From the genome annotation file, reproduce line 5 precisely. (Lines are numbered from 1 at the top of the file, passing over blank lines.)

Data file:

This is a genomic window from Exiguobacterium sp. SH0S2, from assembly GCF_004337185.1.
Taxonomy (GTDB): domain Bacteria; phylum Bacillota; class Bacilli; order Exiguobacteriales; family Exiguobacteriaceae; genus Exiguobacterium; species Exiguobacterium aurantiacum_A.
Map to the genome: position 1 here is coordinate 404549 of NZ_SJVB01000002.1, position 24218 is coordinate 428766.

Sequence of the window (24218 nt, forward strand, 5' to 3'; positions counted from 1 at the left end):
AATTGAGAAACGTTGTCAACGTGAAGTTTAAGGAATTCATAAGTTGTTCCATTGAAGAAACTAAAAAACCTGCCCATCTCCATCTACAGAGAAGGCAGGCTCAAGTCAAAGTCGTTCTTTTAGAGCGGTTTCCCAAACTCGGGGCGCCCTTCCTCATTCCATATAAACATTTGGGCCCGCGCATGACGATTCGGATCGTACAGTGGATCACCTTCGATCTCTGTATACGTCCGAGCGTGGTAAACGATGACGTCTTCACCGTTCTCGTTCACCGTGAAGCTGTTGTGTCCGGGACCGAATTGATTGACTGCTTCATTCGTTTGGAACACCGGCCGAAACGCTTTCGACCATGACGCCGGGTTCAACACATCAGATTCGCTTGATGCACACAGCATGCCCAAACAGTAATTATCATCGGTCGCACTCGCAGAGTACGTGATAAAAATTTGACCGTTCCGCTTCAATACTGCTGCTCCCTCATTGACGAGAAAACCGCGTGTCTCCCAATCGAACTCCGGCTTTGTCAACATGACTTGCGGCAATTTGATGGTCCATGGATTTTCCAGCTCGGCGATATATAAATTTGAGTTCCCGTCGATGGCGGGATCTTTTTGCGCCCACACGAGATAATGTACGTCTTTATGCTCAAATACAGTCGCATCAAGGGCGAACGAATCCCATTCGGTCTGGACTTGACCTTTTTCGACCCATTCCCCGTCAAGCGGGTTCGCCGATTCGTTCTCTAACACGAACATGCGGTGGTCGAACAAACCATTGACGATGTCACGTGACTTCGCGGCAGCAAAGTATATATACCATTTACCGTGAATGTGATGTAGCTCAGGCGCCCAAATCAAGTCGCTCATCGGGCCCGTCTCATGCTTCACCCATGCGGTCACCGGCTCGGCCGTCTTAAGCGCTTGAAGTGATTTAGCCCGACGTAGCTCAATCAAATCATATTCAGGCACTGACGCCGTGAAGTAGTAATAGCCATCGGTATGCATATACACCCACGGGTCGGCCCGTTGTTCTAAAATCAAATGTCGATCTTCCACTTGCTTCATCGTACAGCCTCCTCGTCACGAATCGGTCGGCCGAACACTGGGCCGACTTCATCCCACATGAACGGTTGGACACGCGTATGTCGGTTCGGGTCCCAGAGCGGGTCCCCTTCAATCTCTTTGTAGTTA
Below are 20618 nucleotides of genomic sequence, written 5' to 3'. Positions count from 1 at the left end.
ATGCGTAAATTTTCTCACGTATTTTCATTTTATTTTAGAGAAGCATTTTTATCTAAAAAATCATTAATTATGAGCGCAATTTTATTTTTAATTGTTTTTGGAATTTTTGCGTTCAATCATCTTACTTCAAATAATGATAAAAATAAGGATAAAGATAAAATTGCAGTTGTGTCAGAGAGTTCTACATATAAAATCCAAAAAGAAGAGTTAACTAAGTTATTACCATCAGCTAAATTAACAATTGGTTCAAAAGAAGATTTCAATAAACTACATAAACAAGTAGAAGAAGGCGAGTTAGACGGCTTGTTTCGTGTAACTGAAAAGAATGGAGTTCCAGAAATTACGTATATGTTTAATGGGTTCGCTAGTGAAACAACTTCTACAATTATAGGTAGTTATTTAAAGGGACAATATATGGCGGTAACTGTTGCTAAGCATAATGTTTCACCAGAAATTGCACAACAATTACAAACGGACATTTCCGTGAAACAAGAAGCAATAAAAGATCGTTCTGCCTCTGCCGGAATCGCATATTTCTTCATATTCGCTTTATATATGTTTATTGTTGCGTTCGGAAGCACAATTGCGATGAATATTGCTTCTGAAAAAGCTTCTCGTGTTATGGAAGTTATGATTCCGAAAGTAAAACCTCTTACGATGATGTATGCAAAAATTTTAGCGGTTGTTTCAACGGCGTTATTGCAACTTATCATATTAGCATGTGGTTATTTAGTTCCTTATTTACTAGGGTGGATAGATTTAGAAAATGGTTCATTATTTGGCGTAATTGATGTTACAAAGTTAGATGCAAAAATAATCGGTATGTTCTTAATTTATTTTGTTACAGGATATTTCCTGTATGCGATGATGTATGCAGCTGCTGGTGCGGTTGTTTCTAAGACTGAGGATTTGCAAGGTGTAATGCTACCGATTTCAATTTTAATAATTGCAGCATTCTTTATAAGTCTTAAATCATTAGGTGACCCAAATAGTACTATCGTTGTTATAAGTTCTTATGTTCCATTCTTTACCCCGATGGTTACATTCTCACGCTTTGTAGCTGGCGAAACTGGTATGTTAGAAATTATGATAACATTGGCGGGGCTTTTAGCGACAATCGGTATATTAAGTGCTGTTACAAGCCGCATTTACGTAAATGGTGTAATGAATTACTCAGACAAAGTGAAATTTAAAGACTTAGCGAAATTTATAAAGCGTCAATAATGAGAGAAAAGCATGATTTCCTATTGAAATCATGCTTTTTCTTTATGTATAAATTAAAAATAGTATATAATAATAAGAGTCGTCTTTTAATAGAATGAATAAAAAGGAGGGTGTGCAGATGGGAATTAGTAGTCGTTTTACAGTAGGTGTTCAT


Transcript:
AATTGAGAAACGTTGTCAACGTGAAGTTTAAGGAATTCATAAGTTGTTCCATTGAAGAAACTAAAAAACCTGCCCATCTCCATCTACAGAGAAGGCAGGCTCAAGTCAAAGTCGTTCTTTTAGAGCGGTTTCCCAAACTCGGGGCGCCCTTCCTCATTCCATATAAACATTTGGGCCCGCGCATGACGATTCGGATCGTACAGTGGATCACCTTCGATCTCTGTATACGTCCGAGCGTGGTAAACGATGACGTCTTCACCGTTCTCGTTCACCGTGAAGCTGTTGTGTCCGGGACCGAATTGATTGACTGCTTCATTCGTTTGGAACACCGGCCGAAACGCTTTCGACCATGACGCCGGGTTCAACACATCAGATTCGCTTGATGCACACAGCATGCCCAAACAGTAATTATCATCGGTCGCACTCGCAGAGTACGTGATAAAAATTTGACCGTTCCGCTTCAATACTGCTGCTCCCTCATTGACGAGAAAACCGCGTGTCTCCCAATCGAACTCCGGCTTTGTCAACATGACTTGCGGCAATTTGATGGTCCATGGATTTTCCAGCTCGGCGATATATAAATTTGAGTTCCCGTCGATGGCGGGATCTTTTTGCGCCCACACGAGATAATGTACGTCTTTATGCTCAAATACAGTCGCATCAAGGGCGAACGAATCCCATTCGGTCTGGACTTGACCTTTTTCGACCCATTCCCCGTCAAGCGGGTTCGCCGATTCGTTCTCTAACACGAACATGCGGTGGTCGAACAAACCATTGACGATGTCACGTGACTTCGCGGCAGCAAAGTATATATACCATTTACCGTGAATGTGATGTAGCTCAGGCGCCCAAATCAAGTCGCTCATCGGGCCCGTCTCATGCTTCACCCATGCGGTCACCGGCTCGGCCGTCTTAAGCGCTTGAAGTGATTTAGCCCGACGTAGCTCAATCAAATCATATTCAGGCACTGACGCCGTGAAGTAGTAATAGCCATCGGTATGCATATACACCCACGGGTCGGCCCGTTGTTCTAAAATCAAATGTCGATCTTCCACTTGCTTCATCGTACAGCCTCCTCGTCACGAATCGGTCGGCCGAACACTGGGCCGACTTCATCCCACATGAACGGTTGGACACGCGTATGTCGGTTCGGGTCCCAGAGCGGGTCCCCTTCAATCTCTTTGTAGTTA